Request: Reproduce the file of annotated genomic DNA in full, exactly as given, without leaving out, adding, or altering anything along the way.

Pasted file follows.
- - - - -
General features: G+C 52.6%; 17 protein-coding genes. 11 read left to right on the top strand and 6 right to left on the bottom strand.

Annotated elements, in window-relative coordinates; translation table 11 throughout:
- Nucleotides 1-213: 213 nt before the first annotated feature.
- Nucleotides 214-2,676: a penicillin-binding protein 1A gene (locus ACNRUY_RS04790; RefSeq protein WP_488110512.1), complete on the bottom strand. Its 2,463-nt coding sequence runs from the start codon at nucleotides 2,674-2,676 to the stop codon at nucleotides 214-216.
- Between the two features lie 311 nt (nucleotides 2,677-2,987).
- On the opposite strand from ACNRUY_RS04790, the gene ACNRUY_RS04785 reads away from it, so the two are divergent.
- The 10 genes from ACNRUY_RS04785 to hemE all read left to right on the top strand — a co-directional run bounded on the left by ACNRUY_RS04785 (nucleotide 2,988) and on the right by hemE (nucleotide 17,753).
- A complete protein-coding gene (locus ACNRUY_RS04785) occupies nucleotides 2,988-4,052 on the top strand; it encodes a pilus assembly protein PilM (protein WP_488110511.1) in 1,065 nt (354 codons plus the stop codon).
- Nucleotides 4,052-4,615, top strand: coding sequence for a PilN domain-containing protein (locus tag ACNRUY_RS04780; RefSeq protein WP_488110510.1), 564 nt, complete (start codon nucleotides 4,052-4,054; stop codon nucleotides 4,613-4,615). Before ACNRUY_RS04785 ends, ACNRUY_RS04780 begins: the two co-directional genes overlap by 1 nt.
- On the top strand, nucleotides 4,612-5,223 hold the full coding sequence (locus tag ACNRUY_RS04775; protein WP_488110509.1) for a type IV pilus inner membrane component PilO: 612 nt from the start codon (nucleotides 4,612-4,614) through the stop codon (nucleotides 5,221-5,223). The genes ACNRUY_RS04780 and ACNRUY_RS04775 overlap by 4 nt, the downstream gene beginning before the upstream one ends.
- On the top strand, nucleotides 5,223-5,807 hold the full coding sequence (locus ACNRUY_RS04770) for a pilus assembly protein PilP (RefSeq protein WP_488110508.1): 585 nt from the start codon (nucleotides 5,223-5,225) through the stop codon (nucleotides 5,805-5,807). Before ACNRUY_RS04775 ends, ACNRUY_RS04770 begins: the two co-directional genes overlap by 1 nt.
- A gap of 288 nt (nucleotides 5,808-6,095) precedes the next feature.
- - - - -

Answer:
General features: G+C 52.6%; 17 protein-coding genes. 11 read left to right on the top strand and 6 right to left on the bottom strand.

Annotated elements, in window-relative coordinates; translation table 11 throughout:
- Nucleotides 1-213: 213 nt before the first annotated feature.
- Nucleotides 214-2,676: a penicillin-binding protein 1A gene (locus ACNRUY_RS04790; RefSeq protein WP_488110512.1), complete on the bottom strand. Its 2,463-nt coding sequence runs from the start codon at nucleotides 2,674-2,676 to the stop codon at nucleotides 214-216.
- Between the two features lie 311 nt (nucleotides 2,677-2,987).
- On the opposite strand from ACNRUY_RS04790, the gene ACNRUY_RS04785 reads away from it, so the two are divergent.
- The 10 genes from ACNRUY_RS04785 to hemE all read left to right on the top strand — a co-directional run bounded on the left by ACNRUY_RS04785 (nucleotide 2,988) and on the right by hemE (nucleotide 17,753).
- A complete protein-coding gene (locus ACNRUY_RS04785) occupies nucleotides 2,988-4,052 on the top strand; it encodes a pilus assembly protein PilM (protein WP_488110511.1) in 1,065 nt (354 codons plus the stop codon).
- Nucleotides 4,052-4,615, top strand: coding sequence for a PilN domain-containing protein (locus tag ACNRUY_RS04780; RefSeq protein WP_488110510.1), 564 nt, complete (start codon nucleotides 4,052-4,054; stop codon nucleotides 4,613-4,615). Before ACNRUY_RS04785 ends, ACNRUY_RS04780 begins: the two co-directional genes overlap by 1 nt.
- On the top strand, nucleotides 4,612-5,223 hold the full coding sequence (locus tag ACNRUY_RS04775; protein WP_488110509.1) for a type IV pilus inner membrane component PilO: 612 nt from the start codon (nucleotides 4,612-4,614) through the stop codon (nucleotides 5,221-5,223). The genes ACNRUY_RS04780 and ACNRUY_RS04775 overlap by 4 nt, the downstream gene beginning before the upstream one ends.
- On the top strand, nucleotides 5,223-5,807 hold the full coding sequence (locus ACNRUY_RS04770) for a pilus assembly protein PilP (RefSeq protein WP_488110508.1): 585 nt from the start codon (nucleotides 5,223-5,225) through the stop codon (nucleotides 5,805-5,807). Before ACNRUY_RS04775 ends, ACNRUY_RS04770 begins: the two co-directional genes overlap by 1 nt.
- A gap of 288 nt (nucleotides 5,808-6,095) precedes the next feature.